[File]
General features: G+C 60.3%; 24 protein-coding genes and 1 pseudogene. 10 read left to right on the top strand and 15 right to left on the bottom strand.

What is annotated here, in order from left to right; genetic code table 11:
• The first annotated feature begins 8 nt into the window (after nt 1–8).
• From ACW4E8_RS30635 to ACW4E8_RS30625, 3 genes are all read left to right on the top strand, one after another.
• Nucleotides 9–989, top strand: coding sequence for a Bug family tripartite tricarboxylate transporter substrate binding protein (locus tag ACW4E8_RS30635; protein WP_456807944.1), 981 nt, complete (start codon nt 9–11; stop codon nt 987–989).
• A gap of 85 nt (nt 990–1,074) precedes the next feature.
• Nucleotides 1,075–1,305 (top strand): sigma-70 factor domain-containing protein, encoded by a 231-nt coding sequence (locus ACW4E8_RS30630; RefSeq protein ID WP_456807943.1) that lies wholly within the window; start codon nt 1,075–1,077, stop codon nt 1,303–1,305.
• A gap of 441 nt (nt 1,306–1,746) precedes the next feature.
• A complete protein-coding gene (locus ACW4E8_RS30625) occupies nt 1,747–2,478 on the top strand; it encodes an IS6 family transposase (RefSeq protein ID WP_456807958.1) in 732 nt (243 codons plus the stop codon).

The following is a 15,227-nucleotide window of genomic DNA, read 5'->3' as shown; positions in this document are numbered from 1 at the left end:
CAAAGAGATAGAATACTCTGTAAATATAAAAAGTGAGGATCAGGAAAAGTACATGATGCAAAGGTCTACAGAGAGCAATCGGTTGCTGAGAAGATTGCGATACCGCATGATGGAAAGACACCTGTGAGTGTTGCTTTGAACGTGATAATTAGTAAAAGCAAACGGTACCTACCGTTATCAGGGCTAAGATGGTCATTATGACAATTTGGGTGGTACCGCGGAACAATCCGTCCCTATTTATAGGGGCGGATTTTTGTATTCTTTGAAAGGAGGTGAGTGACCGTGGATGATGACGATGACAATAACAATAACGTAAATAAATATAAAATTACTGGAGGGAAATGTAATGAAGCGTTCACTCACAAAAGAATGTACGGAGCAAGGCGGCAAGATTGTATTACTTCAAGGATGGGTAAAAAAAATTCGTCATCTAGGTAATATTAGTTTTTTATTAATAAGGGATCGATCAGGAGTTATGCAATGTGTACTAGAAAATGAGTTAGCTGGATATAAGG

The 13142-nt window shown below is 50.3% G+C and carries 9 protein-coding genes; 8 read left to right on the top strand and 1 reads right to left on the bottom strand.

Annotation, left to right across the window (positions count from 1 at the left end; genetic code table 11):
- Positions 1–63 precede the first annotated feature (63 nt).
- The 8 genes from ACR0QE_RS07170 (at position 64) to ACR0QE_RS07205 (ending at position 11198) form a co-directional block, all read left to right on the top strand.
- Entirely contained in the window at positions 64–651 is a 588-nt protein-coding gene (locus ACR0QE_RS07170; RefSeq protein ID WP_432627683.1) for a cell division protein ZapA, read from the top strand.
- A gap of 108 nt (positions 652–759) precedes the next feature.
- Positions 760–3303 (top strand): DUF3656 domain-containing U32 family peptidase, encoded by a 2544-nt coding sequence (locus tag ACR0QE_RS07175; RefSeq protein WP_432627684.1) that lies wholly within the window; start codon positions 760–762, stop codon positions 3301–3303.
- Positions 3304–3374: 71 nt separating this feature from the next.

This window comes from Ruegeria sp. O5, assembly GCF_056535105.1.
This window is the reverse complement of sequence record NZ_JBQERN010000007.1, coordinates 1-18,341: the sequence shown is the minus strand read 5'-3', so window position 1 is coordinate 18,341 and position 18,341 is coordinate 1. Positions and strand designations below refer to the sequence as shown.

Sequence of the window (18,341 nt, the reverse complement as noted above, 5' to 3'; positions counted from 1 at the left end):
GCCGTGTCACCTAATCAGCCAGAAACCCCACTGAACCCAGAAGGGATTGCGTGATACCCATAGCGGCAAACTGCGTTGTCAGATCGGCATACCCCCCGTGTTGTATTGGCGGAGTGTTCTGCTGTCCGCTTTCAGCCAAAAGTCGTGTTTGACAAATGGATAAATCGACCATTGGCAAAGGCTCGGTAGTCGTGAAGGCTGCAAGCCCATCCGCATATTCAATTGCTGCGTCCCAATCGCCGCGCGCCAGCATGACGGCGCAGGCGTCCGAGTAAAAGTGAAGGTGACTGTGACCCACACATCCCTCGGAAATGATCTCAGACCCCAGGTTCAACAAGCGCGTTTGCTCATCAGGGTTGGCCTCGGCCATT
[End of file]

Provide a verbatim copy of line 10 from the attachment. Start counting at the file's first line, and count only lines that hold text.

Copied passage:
The following is a 15,227-nucleotide window of genomic DNA, read 5'->3' as shown; positions in this document are numbered from 1 at the left end: